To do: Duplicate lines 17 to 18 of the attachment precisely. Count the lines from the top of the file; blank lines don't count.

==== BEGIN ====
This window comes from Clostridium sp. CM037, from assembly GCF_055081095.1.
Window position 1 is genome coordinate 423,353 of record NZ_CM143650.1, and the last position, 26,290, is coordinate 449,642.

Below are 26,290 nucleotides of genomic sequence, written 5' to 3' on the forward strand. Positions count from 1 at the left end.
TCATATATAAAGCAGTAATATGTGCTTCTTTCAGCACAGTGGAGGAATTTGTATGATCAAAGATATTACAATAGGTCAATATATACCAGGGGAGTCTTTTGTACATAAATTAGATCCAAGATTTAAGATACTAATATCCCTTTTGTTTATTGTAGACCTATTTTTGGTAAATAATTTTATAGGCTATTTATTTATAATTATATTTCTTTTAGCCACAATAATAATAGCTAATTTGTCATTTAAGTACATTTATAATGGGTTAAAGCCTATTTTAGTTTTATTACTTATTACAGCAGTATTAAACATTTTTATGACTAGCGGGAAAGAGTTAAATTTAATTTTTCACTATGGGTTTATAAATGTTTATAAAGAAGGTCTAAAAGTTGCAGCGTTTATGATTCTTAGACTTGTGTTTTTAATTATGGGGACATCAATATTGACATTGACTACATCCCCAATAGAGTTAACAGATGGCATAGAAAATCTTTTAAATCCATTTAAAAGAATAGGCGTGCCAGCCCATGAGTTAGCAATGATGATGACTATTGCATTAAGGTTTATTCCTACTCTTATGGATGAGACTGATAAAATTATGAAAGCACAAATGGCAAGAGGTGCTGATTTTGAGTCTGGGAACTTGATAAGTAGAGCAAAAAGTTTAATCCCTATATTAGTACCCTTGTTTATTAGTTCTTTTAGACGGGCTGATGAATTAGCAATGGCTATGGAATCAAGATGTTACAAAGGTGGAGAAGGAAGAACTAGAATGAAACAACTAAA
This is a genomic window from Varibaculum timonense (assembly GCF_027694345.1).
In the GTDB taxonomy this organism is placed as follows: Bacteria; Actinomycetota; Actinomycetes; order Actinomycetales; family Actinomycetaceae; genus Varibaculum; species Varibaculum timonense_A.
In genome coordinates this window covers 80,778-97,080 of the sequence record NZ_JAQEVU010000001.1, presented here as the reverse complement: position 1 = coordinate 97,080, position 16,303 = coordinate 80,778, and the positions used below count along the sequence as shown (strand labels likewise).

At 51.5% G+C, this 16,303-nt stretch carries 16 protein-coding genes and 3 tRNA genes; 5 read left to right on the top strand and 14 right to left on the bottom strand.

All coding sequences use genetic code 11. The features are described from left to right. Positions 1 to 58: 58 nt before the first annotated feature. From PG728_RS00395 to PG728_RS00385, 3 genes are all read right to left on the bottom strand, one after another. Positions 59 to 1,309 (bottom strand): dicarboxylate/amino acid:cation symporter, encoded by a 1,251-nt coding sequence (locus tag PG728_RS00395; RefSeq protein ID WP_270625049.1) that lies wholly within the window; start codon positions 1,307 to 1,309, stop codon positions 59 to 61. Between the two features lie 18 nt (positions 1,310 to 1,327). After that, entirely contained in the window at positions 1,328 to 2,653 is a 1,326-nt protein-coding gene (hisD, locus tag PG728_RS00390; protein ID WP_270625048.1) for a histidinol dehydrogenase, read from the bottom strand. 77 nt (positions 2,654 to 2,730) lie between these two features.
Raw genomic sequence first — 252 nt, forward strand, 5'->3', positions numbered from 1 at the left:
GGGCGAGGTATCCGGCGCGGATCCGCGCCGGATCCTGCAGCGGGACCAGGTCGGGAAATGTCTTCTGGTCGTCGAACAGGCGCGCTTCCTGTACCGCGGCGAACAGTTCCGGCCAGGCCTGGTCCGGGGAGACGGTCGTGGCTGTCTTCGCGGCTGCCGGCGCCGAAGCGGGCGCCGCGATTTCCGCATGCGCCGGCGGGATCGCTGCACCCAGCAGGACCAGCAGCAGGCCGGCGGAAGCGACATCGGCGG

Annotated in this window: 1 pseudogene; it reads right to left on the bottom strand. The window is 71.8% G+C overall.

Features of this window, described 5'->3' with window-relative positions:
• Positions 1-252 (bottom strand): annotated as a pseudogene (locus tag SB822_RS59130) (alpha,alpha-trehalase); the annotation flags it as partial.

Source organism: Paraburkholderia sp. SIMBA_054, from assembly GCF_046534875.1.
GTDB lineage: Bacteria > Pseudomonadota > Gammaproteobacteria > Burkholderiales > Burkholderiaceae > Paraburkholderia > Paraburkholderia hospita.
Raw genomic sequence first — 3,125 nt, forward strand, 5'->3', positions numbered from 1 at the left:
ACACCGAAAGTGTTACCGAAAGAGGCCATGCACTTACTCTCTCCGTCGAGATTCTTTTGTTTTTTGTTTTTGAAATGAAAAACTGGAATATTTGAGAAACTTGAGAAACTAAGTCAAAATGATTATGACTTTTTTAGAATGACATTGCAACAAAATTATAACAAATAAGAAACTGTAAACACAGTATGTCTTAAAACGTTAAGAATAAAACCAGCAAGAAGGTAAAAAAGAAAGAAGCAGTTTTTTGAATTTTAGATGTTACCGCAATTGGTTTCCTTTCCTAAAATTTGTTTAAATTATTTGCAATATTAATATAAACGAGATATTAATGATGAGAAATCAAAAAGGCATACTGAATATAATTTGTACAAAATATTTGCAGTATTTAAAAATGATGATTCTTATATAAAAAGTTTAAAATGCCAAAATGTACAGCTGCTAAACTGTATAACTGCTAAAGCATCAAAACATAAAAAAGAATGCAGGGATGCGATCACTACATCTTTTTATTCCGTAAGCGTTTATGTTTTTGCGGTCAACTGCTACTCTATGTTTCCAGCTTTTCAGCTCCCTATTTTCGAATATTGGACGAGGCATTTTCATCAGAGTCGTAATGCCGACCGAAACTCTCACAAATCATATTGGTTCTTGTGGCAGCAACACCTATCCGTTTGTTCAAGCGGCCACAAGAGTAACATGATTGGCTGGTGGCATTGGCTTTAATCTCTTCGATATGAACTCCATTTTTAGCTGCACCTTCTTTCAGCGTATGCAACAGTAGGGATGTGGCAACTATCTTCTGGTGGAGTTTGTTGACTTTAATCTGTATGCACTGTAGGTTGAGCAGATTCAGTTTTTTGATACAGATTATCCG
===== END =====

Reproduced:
Raw genomic sequence first — 3,125 nt, forward strand, 5'->3', positions numbered from 1 at the left:
ACACCGAAAGTGTTACCGAAAGAGGCCATGCACTTACTCTCTCCGTCGAGATTCTTTTGTTTTTTGTTTTTGAAATGAAAAACTGGAATATTTGAGAAACTTGAGAAACTAAGTCAAAATGATTATGACTTTTTTAGAATGACATTGCAACAAAATTATAACAAATAAGAAACTGTAAACACAGTATGTCTTAAAACGTTAAGAATAAAACCAGCAAGAAGGTAAAAAAGAAAGAAGCAGTTTTTTGAATTTTAGATGTTACCGCAATTGGTTTCCTTTCCTAAAATTTGTTTAAATTATTTGCAATATTAATATAAACGAGATATTAATGATGAGAAATCAAAAAGGCATACTGAATATAATTTGTACAAAATATTTGCAGTATTTAAAAATGATGATTCTTATATAAAAAGTTTAAAATGCCAAAATGTACAGCTGCTAAACTGTATAACTGCTAAAGCATCAAAACATAAAAAAGAATGCAGGGATGCGATCACTACATCTTTTTATTCCGTAAGCGTTTATGTTTTTGCGGTCAACTGCTACTCTATGTTTCCAGCTTTTCAGCTCCCTATTTTCGAATATTGGACGAGGCATTTTCATCAGAGTCGTAATGCCGACCGAAACTCTCACAAATCATATTGGTTCTTGTGGCAGCAACACCTATCCGTTTGTTCAAGCGGCCACAAGAGTAACATGATTGGCTGGTGGCATTGGCTTTAATCTCTTCGATATGAACTCCATTTTTAGCTGCACCTTCTTTCAGCGTATGCAACAGTAGGGATGTGGCAACTATCTTCTGGTGGAGTTTGTTGACTTTAATCTGTATGCACTGTAGGTTGAGCAGATTCAGTTTTTTGATACAGATTATCCG